It is as if the spirit of the past has reached out to the present.
In an awe-inspiring development, a joint Iraqi-German excavation team has brought pieces of history back to life in Iraq’s northern city of Mosul.
Two lamassus – mythical creatures with the body of a bull, the wings of an eagle and the head of a human being – were found at the site of a seventh-century BC Assyrian palace.
For centuries, the palace of the Assyrian king, Esarhaddon, who ruled for 12 years, was concealed despite evidence of its existence.
In the early 13th century, a mosque was built at the site believed to be the grave of the Prophet Jonah, known locally as the Prophet Yunis, mentioned in the Quran and the Hebrew Bible.
In 1924, a grand minaret was added by a Turkish architect, and in the 1980s and 1990s, Saddam Hussein renovated and expanded it, shrugging off calls to excavate the palace.
In July 2014 when ISIS overran the city, the mosque was blown up as part of a campaign to destroy archaeological and heritage sites, which the terrorist group considered pagan, and Islamic sites considered idolatrous.
After US-backed Iraqi security forces recaptured Mosul in July 2017, experts found a network of tunnels dug by the terrorists. Then, the artefacts became visible in photographs from the dark, crumbling labyrinth.
That paved the way for excavation in 2018 by German researchers from Heidelberg University.
“We removed the concrete surface from the bulls and they are now visible,” Khair Al Din Ahmed Nassir, head of the antiquities department in Nineveh province, of which Mosul is the capital, told The National.
They are among at least six others at the site, mainly at the Throne Hall, he said. Both bulls are headless.
“As a result for the expansion for Yunis mosques during the 1980s, parts of these bulls were removed when they prepared the ground [of the mosque],” Mr Nassir added.
“All the bulls are incomplete, mainly losing the heads. We hope we can find bulls with less damage. The rest will be visible soon."
The most important discovery at the site, he said, was a slab showing Assyrian girls. “This is the first time to have sculptures showing Assyrian girls clearly," he said.
The Assyrians first came to prominence about 2500BC and at one point ruled over a realm stretching from the Mediterranean coast to what is present-day Iran.
Their ancient buried cities, palaces and temples, laden with monumental art, are scattered across what is now northern Iraq and parts of neighbouring countries.
Thousands of Assyrian artefacts are on display at the Iraqi National Museum and elsewhere around the world. Others often appear at auction houses.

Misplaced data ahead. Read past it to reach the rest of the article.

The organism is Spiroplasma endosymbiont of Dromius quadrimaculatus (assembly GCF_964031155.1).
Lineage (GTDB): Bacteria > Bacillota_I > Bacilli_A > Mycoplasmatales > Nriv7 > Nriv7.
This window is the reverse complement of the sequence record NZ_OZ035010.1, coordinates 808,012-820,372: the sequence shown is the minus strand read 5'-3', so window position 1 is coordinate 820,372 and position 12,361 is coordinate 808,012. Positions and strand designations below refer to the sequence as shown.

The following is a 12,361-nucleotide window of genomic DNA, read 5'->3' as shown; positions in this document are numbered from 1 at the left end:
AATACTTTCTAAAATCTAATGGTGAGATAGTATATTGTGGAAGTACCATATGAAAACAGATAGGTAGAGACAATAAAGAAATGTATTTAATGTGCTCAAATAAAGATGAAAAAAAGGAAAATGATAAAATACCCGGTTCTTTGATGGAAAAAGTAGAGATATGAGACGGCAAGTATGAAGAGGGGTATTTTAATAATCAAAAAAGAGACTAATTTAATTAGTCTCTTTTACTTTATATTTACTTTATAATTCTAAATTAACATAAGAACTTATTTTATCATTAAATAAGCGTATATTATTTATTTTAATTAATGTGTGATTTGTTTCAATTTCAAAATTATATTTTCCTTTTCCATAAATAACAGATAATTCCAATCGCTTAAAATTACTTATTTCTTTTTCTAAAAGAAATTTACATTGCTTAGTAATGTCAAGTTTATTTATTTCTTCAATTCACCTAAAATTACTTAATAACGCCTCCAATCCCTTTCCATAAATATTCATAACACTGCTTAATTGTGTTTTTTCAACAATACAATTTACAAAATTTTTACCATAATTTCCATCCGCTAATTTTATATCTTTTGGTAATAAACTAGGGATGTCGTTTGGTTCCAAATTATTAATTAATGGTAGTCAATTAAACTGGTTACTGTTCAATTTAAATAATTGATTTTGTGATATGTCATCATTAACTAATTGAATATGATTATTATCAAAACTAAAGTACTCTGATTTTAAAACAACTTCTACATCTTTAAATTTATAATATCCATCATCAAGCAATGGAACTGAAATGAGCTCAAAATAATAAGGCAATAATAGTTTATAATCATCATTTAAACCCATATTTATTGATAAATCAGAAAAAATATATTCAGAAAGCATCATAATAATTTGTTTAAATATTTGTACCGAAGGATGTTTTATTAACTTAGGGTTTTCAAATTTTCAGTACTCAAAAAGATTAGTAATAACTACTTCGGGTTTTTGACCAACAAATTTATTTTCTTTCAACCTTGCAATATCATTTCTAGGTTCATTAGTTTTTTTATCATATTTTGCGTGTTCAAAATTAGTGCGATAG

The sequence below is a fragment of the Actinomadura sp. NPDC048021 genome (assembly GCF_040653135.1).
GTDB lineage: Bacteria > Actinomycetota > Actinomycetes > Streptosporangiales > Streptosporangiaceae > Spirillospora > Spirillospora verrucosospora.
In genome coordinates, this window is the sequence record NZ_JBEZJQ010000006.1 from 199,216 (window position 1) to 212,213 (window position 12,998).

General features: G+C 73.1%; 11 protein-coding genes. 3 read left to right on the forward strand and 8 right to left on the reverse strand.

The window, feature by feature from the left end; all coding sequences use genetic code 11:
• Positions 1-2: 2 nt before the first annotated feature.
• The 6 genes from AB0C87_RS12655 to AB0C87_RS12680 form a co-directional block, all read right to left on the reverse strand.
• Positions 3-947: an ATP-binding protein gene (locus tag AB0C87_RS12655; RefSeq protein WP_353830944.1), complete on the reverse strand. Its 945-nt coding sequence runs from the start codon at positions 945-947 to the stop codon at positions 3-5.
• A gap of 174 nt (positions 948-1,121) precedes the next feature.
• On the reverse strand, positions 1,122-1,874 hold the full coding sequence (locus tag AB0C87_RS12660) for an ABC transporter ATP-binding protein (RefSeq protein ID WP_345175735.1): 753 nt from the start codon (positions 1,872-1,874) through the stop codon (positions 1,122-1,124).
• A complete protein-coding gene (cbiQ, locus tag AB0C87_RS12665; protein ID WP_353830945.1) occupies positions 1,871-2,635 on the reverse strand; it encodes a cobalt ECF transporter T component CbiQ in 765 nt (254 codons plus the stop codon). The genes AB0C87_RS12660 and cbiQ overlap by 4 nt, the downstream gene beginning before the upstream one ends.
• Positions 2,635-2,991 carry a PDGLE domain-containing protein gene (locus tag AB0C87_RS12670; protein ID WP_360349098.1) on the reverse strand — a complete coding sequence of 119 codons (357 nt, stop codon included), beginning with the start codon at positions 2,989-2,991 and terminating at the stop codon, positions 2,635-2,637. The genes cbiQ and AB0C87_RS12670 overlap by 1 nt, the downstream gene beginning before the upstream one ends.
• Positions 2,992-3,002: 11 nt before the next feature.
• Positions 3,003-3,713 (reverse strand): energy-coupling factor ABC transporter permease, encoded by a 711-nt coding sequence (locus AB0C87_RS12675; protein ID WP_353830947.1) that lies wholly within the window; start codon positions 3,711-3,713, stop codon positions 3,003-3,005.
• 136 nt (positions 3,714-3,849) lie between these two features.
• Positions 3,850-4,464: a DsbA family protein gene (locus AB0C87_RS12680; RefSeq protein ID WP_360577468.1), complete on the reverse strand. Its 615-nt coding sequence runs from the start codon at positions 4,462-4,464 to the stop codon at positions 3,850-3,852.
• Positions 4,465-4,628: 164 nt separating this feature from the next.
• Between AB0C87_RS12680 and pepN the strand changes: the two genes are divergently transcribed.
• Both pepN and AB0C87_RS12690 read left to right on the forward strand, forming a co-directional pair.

One of the Assyrians’ major artefacts is the lamassu. It dominated the headlines in 2015 when ISIS released a video showing the extremists blowing them up, using sledgehammers and drills to smash them into pieces.
ISIS also profited from them, stealing relics from palace walls or digging them out to sell on the international black market to finance their activities.
Mosul, Iraq's second-largest city, was the crown jewel of the extremist group’s self-declared caliphate. It was captured by ISIS during a lightning onslaught in mid-2014, which brought large parts of northern and western Iraq under its influence.
When the terrorist organisation was defeated and Mosul was reclaimed, foreign archaeologists poured into the city – joining their Iraqi counterparts from the US, UK, France, Germany and Italy – to uncover its rich history.
Some remarkable archaeological discoveries have been announced in the past two years in Mosul and the wider Iraq. Rebuilding work is under way at major sites such as Mosul museum, Al Nuri Mosque and several churches.
Iraq has nearly 25,000 known archaeological sites, most badly affected by decades of war, lack of security and mismanagement.
For decades, many of these sites were neglected. Closed to the public, they were poorly guarded and became an easy target for looters.
"Everything started here in Iraq; the principles of humanity and science, first writing, law, wheel, school and agriculture," archaeological researcher Amir Abdul-Razaq Al Zubaidi, told The National.
"But, unfortunately, the years of war and destruction have kept Iraq away from the scene of excavation and tourism."
These discoveries are not only uncovering the past, but also offering a glimmer of hope for the city’s residents as they gradually recover from the conflict.
With the security situation improving, foreigners to visit Mosul, but it was not always a positive experience, often associated with stories of death and destruction, tour guide Harith Firas told The National.
“At the beginning, tourists started to visit Mosul mainly due to the destruction it endured, in what is known as dark tourism,” Mr Firas, 24, said.
The student at the English translation department at the University of Mosul started as a tour guide in 2021, and with ongoing reconstruction, especially at many historical and heritage sites, tourists started to "compare the dark and bright sides of the city”.
But recent discoveries at the more prominent archaeological sites will further “encourage the tourists to come in big numbers and make the city a tourist attraction”, he said.
Mr Al Zubaidi said "Iraq is gradually regaining its well-being with significant leaps towards reviving tourism after all these discoveries".
"This will have a positive impact on economy and trade in Mosul and the whole of Iraq."